12 May 2015 – Expansión
The US ratings agency Moody’s warned yesterday that Spanish banks still have a lot of foreclosed real estate assets (on their balance sheets), which are continuing to put pressure on the real estate market and are weighing down on the credit profile of the financial sector.
In its weekly report, published yesterday, Moody’s explained that with the exception of the transfers that some entities have made to the Asset Management Company for Bank Restructurings (Sareb), the stock of foreclosed properties on the balance sheets of Spanish banks has increased steadily since the start of the financial crisis in 2008. “The (volume of) foreclosed assets is increasing even though the health of the Spanish economy and its banks has started to improve”, said Alberto Postigo, Senior Analyst at Moody’s.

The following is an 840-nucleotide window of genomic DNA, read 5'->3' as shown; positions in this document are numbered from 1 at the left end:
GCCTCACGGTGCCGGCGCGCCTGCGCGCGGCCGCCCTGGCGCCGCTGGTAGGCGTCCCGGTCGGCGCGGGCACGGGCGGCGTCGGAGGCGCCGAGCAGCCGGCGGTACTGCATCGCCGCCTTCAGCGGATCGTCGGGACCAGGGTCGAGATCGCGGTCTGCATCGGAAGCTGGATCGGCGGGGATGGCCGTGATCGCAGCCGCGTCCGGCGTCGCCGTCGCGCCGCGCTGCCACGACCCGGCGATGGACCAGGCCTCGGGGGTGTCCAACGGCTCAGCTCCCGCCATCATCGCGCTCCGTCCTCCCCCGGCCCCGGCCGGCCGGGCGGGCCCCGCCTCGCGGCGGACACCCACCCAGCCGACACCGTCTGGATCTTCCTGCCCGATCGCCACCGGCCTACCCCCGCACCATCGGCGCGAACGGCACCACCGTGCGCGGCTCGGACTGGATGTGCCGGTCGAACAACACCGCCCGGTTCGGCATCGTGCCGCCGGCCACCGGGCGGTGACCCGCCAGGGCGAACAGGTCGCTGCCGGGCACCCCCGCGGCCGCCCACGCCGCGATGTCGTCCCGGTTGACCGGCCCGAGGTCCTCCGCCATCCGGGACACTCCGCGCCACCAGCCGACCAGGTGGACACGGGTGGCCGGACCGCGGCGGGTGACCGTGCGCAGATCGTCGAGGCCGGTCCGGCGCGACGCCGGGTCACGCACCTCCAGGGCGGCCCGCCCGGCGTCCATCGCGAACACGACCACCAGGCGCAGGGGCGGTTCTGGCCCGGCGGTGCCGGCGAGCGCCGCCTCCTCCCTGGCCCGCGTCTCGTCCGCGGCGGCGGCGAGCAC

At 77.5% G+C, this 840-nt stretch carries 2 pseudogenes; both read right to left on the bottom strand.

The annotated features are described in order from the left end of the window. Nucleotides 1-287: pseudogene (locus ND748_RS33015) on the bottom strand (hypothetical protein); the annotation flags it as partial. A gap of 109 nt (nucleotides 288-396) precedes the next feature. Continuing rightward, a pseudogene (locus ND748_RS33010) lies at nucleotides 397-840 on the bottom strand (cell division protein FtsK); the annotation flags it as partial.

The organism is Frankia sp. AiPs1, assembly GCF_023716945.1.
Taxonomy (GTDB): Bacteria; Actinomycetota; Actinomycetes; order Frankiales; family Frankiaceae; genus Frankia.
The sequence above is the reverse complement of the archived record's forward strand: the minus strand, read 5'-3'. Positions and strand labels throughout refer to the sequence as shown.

In his opinion, the banks are avoiding selling assets at losses and are waiting for the market conditions to improve significantly. “Although the Spanish real estate market experienced a slight improvement last year, with a 22% increase in the number of homes sold compared with the previous year, and property prices have now stabilised following several years of decreases, the recovery is not yet sufficiently strong to reduce the stock”, adds the expert.
According to the Moody’s analyst, a variety of factors still persist, which are weighing down on the recovery of the real estate sector. These include high unemployment, a shrinking population and a huge stock of empty homes that the market is slowly absorbing.
Finally, the agency has points out that the exposure of Spanish banks to real estate assets, which include properties, as well as secured loans granted to construction and real estate companies, amounts to approximately €300,000 million. Real estate assets amounted to €83,400 million in total in 2014.
Original story: Expansión
Translation: Carmel Drake